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Humanist Archives: Oct. 4, 2019, 6:35 a.m. Humanist 33.296 - events: global and open

                  Humanist Discussion Group, Vol. 33, No. 296.
            Department of Digital Humanities, King's College London
                   Hosted by King's Digital Lab
                Submit to: humanist@dhhumanist.org

    [1]    From: Kristen Mapes 
           Subject: Keynotes Announced & CFP Open for Global Digital Humanities Symposium - Deadline Nov 1 (93)

    [2]    From: Willard McCarty 
           Subject: CFP: Open/Technology in Education, Society, and Scholarship Association Inaugural Conference - November 28, 2019 (79)

        Date: 2019-10-03 21:03:16+00:00
        From: Kristen Mapes 
        Subject: Keynotes Announced & CFP Open for Global Digital Humanities Symposium - Deadline Nov 1

We are thrilled to announce the conference keynote presentations for the 2020
Global DH Symposium! We look forward to welcoming Carrie
Heitman (https://www.unl.edu/anthropology/carrie-heitman), whose work includes
the Chaco Research Archive (http://www.chacoarchive.org/cra/) and work on digital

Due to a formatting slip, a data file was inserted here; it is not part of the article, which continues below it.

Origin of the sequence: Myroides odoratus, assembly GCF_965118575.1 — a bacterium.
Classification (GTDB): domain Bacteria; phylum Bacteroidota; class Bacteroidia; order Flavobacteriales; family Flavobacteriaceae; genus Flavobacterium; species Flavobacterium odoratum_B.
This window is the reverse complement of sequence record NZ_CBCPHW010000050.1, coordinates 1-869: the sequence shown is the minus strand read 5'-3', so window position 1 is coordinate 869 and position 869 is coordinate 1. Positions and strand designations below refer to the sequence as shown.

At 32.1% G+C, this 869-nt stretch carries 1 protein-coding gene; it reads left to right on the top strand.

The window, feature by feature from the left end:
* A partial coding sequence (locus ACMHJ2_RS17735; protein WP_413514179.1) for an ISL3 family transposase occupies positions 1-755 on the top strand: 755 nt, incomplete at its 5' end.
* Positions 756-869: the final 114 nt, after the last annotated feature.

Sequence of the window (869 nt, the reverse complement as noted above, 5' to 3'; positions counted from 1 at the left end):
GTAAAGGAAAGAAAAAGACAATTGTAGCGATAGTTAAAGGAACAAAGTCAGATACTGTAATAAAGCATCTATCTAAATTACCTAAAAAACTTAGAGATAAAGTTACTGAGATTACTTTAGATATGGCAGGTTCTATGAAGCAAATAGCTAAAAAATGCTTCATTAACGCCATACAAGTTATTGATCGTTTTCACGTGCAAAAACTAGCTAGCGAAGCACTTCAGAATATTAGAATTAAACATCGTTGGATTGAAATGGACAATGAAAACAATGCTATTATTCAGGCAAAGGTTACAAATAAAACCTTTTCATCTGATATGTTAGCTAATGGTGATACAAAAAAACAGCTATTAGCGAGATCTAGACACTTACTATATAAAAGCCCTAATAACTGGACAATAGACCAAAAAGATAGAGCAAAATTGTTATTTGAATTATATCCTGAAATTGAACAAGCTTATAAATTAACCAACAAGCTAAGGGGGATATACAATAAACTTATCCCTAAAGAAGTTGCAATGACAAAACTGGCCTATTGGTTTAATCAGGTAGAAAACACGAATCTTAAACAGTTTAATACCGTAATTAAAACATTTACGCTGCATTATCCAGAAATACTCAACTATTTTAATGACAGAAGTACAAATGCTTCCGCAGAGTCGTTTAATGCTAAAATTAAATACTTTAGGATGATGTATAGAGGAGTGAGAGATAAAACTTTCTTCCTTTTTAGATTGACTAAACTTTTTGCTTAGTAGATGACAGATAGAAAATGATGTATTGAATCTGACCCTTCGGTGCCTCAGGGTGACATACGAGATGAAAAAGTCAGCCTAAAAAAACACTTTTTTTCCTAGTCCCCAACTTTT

indigeneity; and Miguel Escobar Varela (http://miguelescobar.com/), whose work
includes digital theatre projects as well as biometric study of Javanese
dance (https://villaorlado.github.io/dance/html/index.html).

Global Digital Humanities Symposium
March 26-27, 2020
Michigan State University

Call for Proposals
Deadline: November 1
Proposal form

Digital Humanities at Michigan State University is proud to extend its symposium
series on Global DH (msuglobaldh.org) into its fifth year, on March 26-27, 2020. 
Digital humanities scholarship continues to be driven by work at the intersections 
of a range of distinct disciplines and an ethical commitment to preserve and 
broaden access to cultural materials. In celebration of the 10th anniversary of 
MSU's Cultural Heritage Informatics Program (http://chi.anthropology.msu.edu/)>, 
we particularly encourage proposals along that theme, but as always we strive 
to showcase DH work in all its forms.

Alongside the expansion of digital humanities in under-resourced and
underrepresented areas, a number of complex issues surface, including, among
others, questions of ownership, cultural theft, virtual exploitation, digital
rights, endangered data (http://endangereddataweek.org/), and the digital divide.
DH communities have raised and responded to these issues, pushing the field
forward. This symposium is an opportunity to broaden the conversation about
these issues. Scholarship that works across borders with foci on transnational
partnerships and globally accessible data is especially welcome. Additionally,
we define the term 'humanities' rather broadly to incorporate the discussion
of issues that encourage interdisciplinary understanding of the humanities.

Focused on these issues of social justice, we invite work at the intersections
of critical DH; race and ethnicity; feminism, intersectionality, and gender; and